Bear them forever, and shape them to destinies fairer and stronger
Than when the joyous archangels hailed their creation with song.

Not with a light that is waning — not with the curse of a dooming,
They shall accomplish their cycles through ages of fire and of cloud:
Ever from their chaos to order unfolding, progressing, and blooming,
Till with the wisdom and beauty of ages on ages endowed.

Out of the regions of discord, out of the kingdoms of evil,
God in the races to come shall abolish the reign of despair.
Who shall confront his decrees with the phantoms of demon and devil?
Who shall unhallow the joy of his light and the health of his air?

Lo! on the day-star itself there are spots that, coming and going,
Send through the spaces mysterious thrillings like omens of blight.
And the great planets afar are convulsed, as when winter comes blowing
Over the shuddering oceans and islands of tropical light.

Shadows are shadows; and all that is made is illumined and shaded, —
Bound by the laws of its being — heaven and earth in its breath.
He who hath made us will lift us, though stained and deformed and degraded —
Lift us and love us, though drowned in the surges of darkness and death.

Ariel And Caliban

Before PROSPERO'S cell. Moonlight.
So — Prospero is gone — and I am free —
Free, free at last. His latest charge have I
Performed with duteous care; have sent the breeze
To blow behind the ship whose rounded sails
Now bear him homeward; and I am alone.
Yet I, who pined for freedom — I, who served
This lordly mind, not of my own free choice,
Though somewhat out of gratitude, — for he
By his strong sorcery did release me once
From durance horrible, — now, since the touch
And sympathy of human souls have warmed
My cold electric blood, and I have known
How sweet it were to love and be beloved
Within the circle of the elements
Whose soulless life is death to human hearts, —
I, here alone, now grieve to be alone,
No longer linked with mortal loves and cares.
For as I flit about the ocean caves,
Or thread the mazes of the whispering pines,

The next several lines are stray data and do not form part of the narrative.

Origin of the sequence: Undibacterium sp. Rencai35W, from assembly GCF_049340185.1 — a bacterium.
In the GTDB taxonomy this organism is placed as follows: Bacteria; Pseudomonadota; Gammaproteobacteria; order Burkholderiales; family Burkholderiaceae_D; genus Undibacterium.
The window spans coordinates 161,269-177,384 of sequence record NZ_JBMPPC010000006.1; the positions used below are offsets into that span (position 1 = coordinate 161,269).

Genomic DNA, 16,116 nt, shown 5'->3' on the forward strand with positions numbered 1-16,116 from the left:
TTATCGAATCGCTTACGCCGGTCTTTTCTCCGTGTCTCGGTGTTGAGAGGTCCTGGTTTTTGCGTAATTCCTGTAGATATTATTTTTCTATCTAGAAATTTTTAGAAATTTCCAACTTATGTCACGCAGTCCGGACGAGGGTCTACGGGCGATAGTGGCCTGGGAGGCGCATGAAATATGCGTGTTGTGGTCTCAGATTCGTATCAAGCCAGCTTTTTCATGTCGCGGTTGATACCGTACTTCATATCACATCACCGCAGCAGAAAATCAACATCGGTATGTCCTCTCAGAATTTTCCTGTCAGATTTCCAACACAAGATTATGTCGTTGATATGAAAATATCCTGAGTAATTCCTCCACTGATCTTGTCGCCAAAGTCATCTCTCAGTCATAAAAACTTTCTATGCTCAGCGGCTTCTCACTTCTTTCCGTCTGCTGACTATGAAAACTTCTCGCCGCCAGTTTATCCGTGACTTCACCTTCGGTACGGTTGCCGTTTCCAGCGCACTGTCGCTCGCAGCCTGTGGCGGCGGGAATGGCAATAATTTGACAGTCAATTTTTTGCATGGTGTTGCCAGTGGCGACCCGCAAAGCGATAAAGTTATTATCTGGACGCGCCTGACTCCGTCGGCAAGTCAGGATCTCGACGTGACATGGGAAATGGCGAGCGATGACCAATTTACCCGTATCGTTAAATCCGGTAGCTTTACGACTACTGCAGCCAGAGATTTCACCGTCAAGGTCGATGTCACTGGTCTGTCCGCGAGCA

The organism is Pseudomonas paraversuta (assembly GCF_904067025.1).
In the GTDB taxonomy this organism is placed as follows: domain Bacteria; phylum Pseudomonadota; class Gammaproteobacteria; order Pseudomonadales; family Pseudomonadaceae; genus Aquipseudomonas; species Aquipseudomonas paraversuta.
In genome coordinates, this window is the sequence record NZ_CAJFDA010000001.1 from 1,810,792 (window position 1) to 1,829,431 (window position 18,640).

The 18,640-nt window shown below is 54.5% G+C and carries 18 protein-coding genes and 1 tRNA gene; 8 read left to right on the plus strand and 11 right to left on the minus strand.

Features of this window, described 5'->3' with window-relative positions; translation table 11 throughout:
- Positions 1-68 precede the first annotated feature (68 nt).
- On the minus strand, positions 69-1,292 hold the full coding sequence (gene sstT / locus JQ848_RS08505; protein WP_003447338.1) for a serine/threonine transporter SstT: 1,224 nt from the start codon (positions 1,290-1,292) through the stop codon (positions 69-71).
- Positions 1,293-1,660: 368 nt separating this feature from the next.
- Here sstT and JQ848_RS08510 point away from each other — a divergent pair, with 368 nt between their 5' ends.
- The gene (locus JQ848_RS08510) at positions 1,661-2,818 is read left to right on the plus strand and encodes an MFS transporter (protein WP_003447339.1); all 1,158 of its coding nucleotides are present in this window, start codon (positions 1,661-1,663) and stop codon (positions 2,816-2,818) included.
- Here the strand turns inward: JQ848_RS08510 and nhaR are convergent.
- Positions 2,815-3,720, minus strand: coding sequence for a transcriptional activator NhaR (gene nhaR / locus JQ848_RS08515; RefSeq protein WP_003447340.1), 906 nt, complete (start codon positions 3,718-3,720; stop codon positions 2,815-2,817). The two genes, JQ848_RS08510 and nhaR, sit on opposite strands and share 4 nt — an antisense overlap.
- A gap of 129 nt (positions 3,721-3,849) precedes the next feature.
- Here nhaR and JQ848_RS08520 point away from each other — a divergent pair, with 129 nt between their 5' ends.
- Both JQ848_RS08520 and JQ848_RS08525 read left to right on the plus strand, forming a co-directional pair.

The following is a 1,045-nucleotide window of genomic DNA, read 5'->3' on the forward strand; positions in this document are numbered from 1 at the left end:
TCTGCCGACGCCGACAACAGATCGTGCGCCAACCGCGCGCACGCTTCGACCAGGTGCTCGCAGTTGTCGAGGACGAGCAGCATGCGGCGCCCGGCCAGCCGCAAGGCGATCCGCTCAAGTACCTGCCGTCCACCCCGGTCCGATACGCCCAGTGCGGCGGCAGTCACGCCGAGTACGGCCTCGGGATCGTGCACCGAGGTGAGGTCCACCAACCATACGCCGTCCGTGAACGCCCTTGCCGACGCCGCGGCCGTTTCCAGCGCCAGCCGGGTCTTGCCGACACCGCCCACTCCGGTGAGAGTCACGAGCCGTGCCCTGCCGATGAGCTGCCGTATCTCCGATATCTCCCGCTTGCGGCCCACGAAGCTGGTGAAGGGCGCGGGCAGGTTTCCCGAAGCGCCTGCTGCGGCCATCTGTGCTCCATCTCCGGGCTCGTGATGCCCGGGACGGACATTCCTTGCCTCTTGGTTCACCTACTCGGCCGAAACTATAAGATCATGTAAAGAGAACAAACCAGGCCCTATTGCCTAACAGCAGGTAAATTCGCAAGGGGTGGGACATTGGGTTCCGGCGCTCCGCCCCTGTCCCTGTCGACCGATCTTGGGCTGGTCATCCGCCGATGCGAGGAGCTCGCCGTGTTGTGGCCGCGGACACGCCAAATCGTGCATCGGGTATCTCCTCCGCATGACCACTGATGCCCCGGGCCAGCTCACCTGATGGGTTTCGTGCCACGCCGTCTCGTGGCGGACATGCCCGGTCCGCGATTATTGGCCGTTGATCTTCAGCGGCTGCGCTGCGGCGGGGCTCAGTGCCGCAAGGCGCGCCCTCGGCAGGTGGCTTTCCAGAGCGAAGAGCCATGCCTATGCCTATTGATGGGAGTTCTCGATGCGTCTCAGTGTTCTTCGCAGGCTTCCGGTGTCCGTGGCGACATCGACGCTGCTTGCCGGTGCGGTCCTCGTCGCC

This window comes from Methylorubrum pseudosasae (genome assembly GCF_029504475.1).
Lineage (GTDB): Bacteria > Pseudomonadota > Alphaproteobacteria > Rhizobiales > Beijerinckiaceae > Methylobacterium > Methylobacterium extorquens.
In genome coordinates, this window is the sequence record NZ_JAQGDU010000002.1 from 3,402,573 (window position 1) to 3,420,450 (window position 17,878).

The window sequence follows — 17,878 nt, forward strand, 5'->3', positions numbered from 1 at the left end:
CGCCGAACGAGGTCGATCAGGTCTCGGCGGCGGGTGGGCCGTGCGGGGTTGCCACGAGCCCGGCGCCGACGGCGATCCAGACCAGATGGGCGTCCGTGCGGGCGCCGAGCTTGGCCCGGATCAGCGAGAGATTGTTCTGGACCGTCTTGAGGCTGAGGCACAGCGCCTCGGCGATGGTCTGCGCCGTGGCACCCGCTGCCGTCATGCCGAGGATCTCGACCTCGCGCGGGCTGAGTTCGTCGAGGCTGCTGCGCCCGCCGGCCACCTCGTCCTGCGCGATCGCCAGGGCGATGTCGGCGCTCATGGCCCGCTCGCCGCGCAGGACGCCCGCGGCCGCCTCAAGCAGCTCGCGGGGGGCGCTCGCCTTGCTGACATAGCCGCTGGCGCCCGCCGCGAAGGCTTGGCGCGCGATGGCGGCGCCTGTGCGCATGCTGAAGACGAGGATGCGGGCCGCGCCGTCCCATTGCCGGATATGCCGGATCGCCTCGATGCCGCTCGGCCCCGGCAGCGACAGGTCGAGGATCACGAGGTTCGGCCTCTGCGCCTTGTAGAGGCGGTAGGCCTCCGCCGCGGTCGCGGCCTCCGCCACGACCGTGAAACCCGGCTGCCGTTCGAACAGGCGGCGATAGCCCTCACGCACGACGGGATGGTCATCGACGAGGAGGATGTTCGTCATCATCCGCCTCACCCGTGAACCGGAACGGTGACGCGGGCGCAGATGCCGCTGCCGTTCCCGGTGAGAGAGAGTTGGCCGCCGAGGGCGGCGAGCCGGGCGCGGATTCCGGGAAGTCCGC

Or in the flower-bells dream long sunny days,
Or run upon the crested waves, or flash
At no one's bidding, but in wild caprice,
A trailing meteor or a thunderbolt, —
Or sing along the breeze that hath no sense
Or soul of hearing, melodies I framed
For Prospero and his child, — I have no will
To work as once, when serving earned this boon
Of liberty, long sought, now tame and cheap.
For what to me are all these air-fed sprites
I marshalled, by his potent art constrained?
Their bloodless cold companionship can give
No joy to me, now half estranged from them.
There's Caliban, 't is true — a human beast —
Uncouth enough to laugh at — not so vile
Perhaps as he appears — rather misshaped
And thwarted in his growth. And yet he seems
In this fair Isle, where noble souls have lived,
Like a dull worm that trails its slime along
The full heart of a rose; and now at last
Free from the foot of Prospero, all the more
Slave to himself, crawls feeding where he lists.
Enter CALIBAN in the distance.
Lo, here he creeps, and looks as if he meant
To enter his old master's cell. But no!
I'll enter first, and there assume the voice
Of Prospero. He some sport at least shall yield.
Ah, sometimes I must be a merry sprite,
If only to beguile these lonesome hours.
[Vanishes into the cell.
So — so — the island's mine now. I may make
My dwelling where I choose. Methinks this cell
Might serve; though somewhat I suspect
Its walls are steeped in magic. And besides,
Too well my bones remember how that lord
Let fly his spirits at me. How he cramped
My limbs! The devil-fish o'ertake his ship!
He's far away — and I can curse him now,
And no more aches shall follow. As for him,
Yon drunken fellow — and his mate — good Lord,
How I was fooled to gulp his bragging lies!
The man in the moon, forsooth! And yet he bore
Brave liquor, though it set my wits agog.
Would there were more of it. Well, I'll make my bed
E'en here, where Prosper slept. King of the isle —
King Caliban! But I've no subjects yet,
Save beasts of the wood, and even over them
I lack those strong old charms of Sycorax.
[Enters the cell.
Halt there! What man art thou? Slave — Caliban!
Ah, ah! 'T is Prospero back again — Ah me!
How dar'st thou here intrude upon my rest?
Nay now — I cannot tell — I thought thee gone —
I saw thee go.
Think'st thou I cannot leap
Across the seas? Think'st thou I cannot ride
Upon the wind? Know'st thou not Prosper's might?
Do not torment me! Alas, alas, I thought
His book and stuff were buried — he at sea!
Ah, here's a coil — here's slavery again.